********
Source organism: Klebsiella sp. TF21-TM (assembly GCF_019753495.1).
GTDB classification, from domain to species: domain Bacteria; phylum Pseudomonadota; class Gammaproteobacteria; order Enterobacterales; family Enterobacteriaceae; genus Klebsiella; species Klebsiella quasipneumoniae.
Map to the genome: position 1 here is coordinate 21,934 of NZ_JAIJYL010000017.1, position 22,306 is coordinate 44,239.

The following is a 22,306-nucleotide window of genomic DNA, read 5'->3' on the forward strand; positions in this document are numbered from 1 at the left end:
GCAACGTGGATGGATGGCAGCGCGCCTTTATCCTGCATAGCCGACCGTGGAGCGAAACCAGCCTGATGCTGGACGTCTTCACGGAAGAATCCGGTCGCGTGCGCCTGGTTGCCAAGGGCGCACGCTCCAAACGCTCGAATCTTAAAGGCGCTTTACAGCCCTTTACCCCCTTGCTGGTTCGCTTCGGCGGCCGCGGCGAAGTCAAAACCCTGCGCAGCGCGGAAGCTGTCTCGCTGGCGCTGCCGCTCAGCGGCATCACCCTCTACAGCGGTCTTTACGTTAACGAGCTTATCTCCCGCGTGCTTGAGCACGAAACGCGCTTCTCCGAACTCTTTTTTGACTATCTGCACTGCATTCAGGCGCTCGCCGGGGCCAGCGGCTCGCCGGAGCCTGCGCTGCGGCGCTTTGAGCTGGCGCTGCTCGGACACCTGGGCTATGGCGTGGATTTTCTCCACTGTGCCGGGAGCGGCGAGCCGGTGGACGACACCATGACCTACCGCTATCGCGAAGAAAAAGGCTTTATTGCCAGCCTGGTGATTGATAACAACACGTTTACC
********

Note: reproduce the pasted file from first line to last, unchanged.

Source organism: Klebsiella sp. TF21-TM (assembly GCF_019753495.1).
GTDB classification, from domain to species: domain Bacteria; phylum Pseudomonadota; class Gammaproteobacteria; order Enterobacterales; family Enterobacteriaceae; genus Klebsiella; species Klebsiella quasipneumoniae.
Map to the genome: position 1 here is coordinate 21,934 of NZ_JAIJYL010000017.1, position 22,306 is coordinate 44,239.

The following is a 22,306-nucleotide window of genomic DNA, read 5'->3' on the forward strand; positions in this document are numbered from 1 at the left end:
GCAACGTGGATGGATGGCAGCGCGCCTTTATCCTGCATAGCCGACCGTGGAGCGAAACCAGCCTGATGCTGGACGTCTTCACGGAAGAATCCGGTCGCGTGCGCCTGGTTGCCAAGGGCGCACGCTCCAAACGCTCGAATCTTAAAGGCGCTTTACAGCCCTTTACCCCCTTGCTGGTTCGCTTCGGCGGCCGCGGCGAAGTCAAAACCCTGCGCAGCGCGGAAGCTGTCTCGCTGGCGCTGCCGCTCAGCGGCATCACCCTCTACAGCGGTCTTTACGTTAACGAGCTTATCTCCCGCGTGCTTGAGCACGAAACGCGCTTCTCCGAACTCTTTTTTGACTATCTGCACTGCATTCAGGCGCTCGCCGGGGCCAGCGGCTCGCCGGAGCCTGCGCTGCGGCGCTTTGAGCTGGCGCTGCTCGGACACCTGGGCTATGGCGTGGATTTTCTCCACTGTGCCGGGAGCGGCGAGCCGGTGGACGACACCATGACCTACCGCTATCGCGAAGAAAAAGGCTTTATTGCCAGCCTGGTGATTGATAACAACACGTTTACC